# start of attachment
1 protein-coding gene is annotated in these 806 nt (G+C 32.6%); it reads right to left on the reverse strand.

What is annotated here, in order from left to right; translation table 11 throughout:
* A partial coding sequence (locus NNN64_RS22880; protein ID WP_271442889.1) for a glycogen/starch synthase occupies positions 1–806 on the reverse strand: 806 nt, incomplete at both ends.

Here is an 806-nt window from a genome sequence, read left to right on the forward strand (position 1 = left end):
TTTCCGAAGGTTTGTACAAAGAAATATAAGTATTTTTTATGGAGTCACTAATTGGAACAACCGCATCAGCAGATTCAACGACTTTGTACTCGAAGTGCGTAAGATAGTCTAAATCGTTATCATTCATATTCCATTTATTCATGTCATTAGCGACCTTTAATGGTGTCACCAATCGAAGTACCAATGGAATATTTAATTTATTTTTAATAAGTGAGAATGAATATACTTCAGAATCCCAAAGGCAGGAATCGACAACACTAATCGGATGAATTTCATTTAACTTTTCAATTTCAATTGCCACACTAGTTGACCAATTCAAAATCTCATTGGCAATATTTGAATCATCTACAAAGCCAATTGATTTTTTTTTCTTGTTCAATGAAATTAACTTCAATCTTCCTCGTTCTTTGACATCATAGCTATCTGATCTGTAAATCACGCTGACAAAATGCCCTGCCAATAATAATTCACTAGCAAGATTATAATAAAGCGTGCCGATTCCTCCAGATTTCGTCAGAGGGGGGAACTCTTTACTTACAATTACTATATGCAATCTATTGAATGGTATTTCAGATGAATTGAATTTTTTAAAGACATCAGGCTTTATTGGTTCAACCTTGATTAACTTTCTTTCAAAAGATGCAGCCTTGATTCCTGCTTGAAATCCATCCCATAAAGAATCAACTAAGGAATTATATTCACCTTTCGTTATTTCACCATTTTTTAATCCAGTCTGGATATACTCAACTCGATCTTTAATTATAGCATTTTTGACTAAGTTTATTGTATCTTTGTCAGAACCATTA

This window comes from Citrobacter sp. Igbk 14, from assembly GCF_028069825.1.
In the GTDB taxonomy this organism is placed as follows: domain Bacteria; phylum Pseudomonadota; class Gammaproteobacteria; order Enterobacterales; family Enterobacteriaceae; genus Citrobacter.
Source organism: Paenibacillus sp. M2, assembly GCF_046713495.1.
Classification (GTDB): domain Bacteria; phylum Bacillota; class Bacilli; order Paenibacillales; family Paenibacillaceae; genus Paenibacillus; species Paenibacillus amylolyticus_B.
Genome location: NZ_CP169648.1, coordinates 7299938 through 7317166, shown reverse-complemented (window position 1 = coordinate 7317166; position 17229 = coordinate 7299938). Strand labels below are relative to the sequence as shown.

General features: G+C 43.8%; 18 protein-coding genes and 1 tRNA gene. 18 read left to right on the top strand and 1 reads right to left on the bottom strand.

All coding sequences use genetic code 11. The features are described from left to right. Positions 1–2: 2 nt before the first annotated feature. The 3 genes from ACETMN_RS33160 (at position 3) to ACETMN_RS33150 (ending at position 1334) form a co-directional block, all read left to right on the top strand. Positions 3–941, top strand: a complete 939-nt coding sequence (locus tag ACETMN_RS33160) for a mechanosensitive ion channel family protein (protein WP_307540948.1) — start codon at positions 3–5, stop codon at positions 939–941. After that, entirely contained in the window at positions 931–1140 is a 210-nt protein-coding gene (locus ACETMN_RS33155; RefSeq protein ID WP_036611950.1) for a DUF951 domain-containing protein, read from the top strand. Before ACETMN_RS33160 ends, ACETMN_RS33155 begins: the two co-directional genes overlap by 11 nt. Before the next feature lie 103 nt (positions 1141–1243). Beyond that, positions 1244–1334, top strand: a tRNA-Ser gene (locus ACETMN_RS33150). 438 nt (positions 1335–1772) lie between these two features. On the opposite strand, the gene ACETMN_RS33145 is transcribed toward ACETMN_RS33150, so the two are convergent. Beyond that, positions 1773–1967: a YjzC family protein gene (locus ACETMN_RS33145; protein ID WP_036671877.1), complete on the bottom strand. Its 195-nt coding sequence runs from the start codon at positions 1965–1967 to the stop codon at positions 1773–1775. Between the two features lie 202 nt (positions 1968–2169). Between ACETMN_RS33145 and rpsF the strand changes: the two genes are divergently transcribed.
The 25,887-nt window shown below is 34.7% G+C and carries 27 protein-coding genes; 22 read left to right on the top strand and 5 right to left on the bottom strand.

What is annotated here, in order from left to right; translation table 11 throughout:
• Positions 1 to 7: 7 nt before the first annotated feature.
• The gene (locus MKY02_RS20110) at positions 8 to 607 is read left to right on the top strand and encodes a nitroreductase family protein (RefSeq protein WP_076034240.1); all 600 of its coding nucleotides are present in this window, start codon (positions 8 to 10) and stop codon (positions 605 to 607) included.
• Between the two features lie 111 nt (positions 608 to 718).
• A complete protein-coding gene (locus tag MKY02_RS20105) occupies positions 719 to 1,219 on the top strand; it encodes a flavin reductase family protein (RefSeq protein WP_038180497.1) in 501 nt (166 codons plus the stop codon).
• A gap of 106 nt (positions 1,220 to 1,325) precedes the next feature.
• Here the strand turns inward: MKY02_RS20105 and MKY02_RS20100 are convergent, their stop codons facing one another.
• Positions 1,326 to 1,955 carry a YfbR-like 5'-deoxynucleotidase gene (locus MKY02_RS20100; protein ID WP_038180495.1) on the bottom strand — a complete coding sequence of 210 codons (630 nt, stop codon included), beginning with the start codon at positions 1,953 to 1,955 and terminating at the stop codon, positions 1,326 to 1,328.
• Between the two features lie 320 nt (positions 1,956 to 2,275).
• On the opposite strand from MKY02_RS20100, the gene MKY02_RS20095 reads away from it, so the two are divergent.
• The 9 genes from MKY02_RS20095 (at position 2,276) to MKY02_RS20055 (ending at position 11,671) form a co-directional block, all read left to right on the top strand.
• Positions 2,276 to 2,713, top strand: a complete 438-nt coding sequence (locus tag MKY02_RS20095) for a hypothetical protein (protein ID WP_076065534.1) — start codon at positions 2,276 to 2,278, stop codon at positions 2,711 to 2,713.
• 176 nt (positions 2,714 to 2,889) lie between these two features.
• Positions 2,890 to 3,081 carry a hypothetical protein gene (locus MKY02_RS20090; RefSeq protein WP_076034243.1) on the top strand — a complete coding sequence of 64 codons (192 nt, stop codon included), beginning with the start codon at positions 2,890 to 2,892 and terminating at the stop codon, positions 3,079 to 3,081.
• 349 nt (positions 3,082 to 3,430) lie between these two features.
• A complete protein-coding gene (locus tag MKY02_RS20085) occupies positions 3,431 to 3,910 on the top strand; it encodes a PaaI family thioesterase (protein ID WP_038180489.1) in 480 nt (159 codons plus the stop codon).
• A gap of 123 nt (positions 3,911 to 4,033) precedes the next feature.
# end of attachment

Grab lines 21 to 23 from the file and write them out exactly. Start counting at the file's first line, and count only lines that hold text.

• Positions 1,326 to 1,955 carry a YfbR-like 5'-deoxynucleotidase gene (locus MKY02_RS20100; protein ID WP_038180495.1) on the bottom strand — a complete coding sequence of 210 codons (630 nt, stop codon included), beginning with the start codon at positions 1,953 to 1,955 and terminating at the stop codon, positions 1,326 to 1,328.
• Between the two features lie 320 nt (positions 1,956 to 2,275).
• On the opposite strand from MKY02_RS20100, the gene MKY02_RS20095 reads away from it, so the two are divergent.